Compressors and limiters are specialized amplifiers used to reduce dynamic range — the span between the softest and loudest sounds. The use of compressors can make recordings and live mixes sound more polished by controlling maximum levels and maintaining higher average loudness. Additionally, many compressors — both hardware and software — will have a signature sound that can be used to inject wonderful coloration and tone into otherwise lifeless tracks. Compression can also be used to subtly massage a track to make it more natural sounding and intelligible without adding distortion, resulting in a song that's more “comfortable” to listen to. Alternately, over-compressing your music can really squeeze the life out of it. For those who are unfamiliar with compressors, having a good grasp of the basics will go a long way toward understanding how compression works, and confidently using it to your advantage.
COMMON COMPRESSOR CONTROLS & PARAMETERS
Depending which compressor you're using, and whether it’s a hardware unit or a plug-in, there are some common parameters and controls that you will be using to dictate the behavior of the compression effect. Below are some of the basic elements of compression. Your compressor may or may not include all of them, but understanding what each one does will allow you to work comfortably with a wide range of compressors.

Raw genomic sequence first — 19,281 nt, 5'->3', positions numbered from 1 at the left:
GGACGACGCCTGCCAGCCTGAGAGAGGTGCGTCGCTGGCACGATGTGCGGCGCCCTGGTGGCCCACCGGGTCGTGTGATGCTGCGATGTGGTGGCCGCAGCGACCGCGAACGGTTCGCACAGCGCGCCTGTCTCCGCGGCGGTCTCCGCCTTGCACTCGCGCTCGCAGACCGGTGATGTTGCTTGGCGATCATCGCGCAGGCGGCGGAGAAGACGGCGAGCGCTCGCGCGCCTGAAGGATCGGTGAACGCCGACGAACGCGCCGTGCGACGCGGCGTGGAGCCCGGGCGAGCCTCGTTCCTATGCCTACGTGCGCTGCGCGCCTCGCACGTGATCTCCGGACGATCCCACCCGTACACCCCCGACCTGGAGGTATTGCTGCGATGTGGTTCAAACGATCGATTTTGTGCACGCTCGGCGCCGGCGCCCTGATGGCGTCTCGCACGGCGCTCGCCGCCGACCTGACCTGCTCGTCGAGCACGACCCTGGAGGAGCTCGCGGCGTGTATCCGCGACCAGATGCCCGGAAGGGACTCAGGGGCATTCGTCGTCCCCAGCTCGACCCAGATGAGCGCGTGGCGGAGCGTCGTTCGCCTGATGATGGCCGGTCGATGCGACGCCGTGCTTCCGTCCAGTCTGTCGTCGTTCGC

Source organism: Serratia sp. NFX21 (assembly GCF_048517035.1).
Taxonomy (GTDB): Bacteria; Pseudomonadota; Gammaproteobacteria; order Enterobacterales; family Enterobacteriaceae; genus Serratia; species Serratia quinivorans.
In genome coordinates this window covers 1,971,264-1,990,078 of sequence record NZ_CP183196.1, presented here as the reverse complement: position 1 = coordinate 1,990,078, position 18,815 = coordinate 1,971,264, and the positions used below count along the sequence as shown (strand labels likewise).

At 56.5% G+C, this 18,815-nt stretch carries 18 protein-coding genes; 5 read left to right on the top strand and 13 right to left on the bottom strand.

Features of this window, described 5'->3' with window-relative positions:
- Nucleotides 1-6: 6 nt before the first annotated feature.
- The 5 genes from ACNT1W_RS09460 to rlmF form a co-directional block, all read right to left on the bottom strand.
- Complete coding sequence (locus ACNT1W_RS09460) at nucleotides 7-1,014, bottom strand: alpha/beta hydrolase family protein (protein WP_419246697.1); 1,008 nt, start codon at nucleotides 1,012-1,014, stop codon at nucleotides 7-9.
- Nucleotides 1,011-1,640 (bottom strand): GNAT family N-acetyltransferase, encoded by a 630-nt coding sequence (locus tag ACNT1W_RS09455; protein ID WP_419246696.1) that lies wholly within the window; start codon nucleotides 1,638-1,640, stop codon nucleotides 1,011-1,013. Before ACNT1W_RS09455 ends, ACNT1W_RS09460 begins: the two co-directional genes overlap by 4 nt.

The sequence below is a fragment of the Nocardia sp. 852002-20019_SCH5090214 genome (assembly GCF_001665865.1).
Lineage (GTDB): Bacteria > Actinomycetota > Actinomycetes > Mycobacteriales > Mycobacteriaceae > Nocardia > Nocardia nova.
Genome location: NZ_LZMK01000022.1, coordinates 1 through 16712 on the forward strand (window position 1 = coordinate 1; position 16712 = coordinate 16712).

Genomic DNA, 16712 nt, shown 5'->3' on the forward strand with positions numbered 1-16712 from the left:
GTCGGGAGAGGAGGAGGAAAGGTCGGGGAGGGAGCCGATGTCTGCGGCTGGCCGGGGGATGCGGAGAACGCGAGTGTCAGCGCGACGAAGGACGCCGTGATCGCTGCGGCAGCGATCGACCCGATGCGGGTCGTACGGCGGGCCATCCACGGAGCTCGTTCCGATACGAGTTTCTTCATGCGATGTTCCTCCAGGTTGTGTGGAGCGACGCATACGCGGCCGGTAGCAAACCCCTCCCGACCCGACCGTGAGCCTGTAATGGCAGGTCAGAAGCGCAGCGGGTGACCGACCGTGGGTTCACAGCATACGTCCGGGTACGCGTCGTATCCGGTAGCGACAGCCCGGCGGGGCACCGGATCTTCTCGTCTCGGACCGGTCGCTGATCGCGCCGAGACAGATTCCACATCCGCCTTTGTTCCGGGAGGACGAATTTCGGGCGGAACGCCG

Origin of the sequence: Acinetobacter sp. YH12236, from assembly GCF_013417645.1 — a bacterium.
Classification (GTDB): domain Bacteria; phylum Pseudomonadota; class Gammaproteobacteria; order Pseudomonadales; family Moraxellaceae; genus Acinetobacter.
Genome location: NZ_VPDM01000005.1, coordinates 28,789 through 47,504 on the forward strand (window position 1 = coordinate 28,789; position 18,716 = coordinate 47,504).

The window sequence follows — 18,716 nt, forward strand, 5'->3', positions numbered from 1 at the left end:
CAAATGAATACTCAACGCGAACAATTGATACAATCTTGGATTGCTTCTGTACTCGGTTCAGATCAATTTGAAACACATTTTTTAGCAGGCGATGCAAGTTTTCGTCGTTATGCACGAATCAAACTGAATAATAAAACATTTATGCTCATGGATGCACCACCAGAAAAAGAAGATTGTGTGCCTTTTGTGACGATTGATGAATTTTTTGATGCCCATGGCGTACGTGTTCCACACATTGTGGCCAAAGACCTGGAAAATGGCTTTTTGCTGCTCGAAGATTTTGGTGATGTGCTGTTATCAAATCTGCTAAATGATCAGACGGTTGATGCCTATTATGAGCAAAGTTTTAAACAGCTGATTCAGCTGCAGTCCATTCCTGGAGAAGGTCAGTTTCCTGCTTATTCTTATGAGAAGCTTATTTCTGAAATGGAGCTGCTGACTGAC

The threshold control sets the level at which the compression effect is engaged. Only when a level passes above the threshold will it be compressed. If the threshold level is set at say -10 dB, only signal peaks that extend above that level will be compressed. The rest of the time, no compression will be taking place.
The “knee” refers to how the compressor transitions between the non-compressed and compressed states of an audio signal running through it. Typically, compressors will offer one, or in some instances a switchable choice between both, a "soft knee" and a "hard knee” setting. Some compressors will even allow you to control the selection of any position between the two types of knees. As you can see in the diagram, a “soft knee” allows for a smoother and more gradual compression than a “hard knee.”